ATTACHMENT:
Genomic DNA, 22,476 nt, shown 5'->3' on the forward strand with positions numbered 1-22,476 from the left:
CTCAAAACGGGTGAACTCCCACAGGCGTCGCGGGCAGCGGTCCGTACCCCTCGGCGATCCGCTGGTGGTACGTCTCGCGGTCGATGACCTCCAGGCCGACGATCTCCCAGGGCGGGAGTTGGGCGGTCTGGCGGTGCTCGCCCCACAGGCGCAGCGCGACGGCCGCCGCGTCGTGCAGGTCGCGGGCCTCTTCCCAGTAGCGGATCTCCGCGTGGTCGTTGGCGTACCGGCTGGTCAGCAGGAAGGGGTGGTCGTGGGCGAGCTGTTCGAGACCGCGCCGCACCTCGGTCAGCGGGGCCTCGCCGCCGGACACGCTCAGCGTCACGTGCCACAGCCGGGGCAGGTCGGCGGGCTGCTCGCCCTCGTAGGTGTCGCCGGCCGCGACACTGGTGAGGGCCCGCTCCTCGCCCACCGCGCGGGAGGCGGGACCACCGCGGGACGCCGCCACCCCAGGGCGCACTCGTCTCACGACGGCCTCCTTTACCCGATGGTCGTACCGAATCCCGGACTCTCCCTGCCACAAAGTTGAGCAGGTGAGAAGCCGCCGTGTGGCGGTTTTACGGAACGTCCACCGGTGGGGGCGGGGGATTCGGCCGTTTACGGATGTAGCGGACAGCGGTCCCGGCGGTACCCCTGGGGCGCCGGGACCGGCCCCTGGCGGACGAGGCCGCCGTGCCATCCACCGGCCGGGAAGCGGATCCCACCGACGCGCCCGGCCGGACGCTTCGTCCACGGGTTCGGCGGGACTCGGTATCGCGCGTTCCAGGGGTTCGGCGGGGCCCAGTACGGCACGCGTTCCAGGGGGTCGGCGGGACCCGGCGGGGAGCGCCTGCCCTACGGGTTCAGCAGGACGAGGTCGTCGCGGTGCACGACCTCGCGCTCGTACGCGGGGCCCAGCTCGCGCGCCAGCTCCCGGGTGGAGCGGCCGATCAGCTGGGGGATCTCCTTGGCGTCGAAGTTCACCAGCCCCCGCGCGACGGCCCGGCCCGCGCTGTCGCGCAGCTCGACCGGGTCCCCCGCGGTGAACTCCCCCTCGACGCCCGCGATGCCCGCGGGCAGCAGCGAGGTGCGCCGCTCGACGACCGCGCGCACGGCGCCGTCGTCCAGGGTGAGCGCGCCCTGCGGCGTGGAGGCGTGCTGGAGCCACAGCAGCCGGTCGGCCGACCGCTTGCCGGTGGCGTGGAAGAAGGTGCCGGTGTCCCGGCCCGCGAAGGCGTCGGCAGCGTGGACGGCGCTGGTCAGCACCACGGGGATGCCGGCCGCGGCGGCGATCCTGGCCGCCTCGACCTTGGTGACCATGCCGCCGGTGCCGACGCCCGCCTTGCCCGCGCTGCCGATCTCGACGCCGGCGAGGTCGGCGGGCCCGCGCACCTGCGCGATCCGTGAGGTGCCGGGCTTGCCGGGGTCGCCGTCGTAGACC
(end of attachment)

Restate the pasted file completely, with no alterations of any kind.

Genomic DNA, 22,476 nt, shown 5'->3' on the forward strand with positions numbered 1-22,476 from the left:
CTCAAAACGGGTGAACTCCCACAGGCGTCGCGGGCAGCGGTCCGTACCCCTCGGCGATCCGCTGGTGGTACGTCTCGCGGTCGATGACCTCCAGGCCGACGATCTCCCAGGGCGGGAGTTGGGCGGTCTGGCGGTGCTCGCCCCACAGGCGCAGCGCGACGGCCGCCGCGTCGTGCAGGTCGCGGGCCTCTTCCCAGTAGCGGATCTCCGCGTGGTCGTTGGCGTACCGGCTGGTCAGCAGGAAGGGGTGGTCGTGGGCGAGCTGTTCGAGACCGCGCCGCACCTCGGTCAGCGGGGCCTCGCCGCCGGACACGCTCAGCGTCACGTGCCACAGCCGGGGCAGGTCGGCGGGCTGCTCGCCCTCGTAGGTGTCGCCGGCCGCGACACTGGTGAGGGCCCGCTCCTCGCCCACCGCGCGGGAGGCGGGACCACCGCGGGACGCCGCCACCCCAGGGCGCACTCGTCTCACGACGGCCTCCTTTACCCGATGGTCGTACCGAATCCCGGACTCTCCCTGCCACAAAGTTGAGCAGGTGAGAAGCCGCCGTGTGGCGGTTTTACGGAACGTCCACCGGTGGGGGCGGGGGATTCGGCCGTTTACGGATGTAGCGGACAGCGGTCCCGGCGGTACCCCTGGGGCGCCGGGACCGGCCCCTGGCGGACGAGGCCGCCGTGCCATCCACCGGCCGGGAAGCGGATCCCACCGACGCGCCCGGCCGGACGCTTCGTCCACGGGTTCGGCGGGACTCGGTATCGCGCGTTCCAGGGGTTCGGCGGGGCCCAGTACGGCACGCGTTCCAGGGGGTCGGCGGGACCCGGCGGGGAGCGCCTGCCCTACGGGTTCAGCAGGACGAGGTCGTCGCGGTGCACGACCTCGCGCTCGTACGCGGGGCCCAGCTCGCGCGCCAGCTCCCGGGTGGAGCGGCCGATCAGCTGGGGGATCTCCTTGGCGTCGAAGTTCACCAGCCCCCGCGCGACGGCCCGGCCCGCGCTGTCGCGCAGCTCGACCGGGTCCCCCGCGGTGAACTCCCCCTCGACGCCCGCGATGCCCGCGGGCAGCAGCGAGGTGCGCCGCTCGACGACCGCGCGCACGGCGCCGTCGTCCAGGGTGAGCGCGCCCTGCGGCGTGGAGGCGTGCTGGAGCCACAGCAGCCGGTCGGCCGACCGCTTGCCGGTGGCGTGGAAGAAGGTGCCGGTGTCCCGGCCCGCGAAGGCGTCGGCAGCGTGGACGGCGCTGGTCAGCACCACGGGGATGCCGGCCGCGGCGGCGATCCTGGCCGCCTCGACCTTGGTGACCATGCCGCCGGTGCCGACGCCCGCCTTGCCCGCGCTGCCGATCTCGACGCCGGCGAGGTCGGCGGGCCCGCGCACCTGCGCGATCCGTGAGGTGCCGGGCTTGCCGGGGTCGCCGTCGTAGACC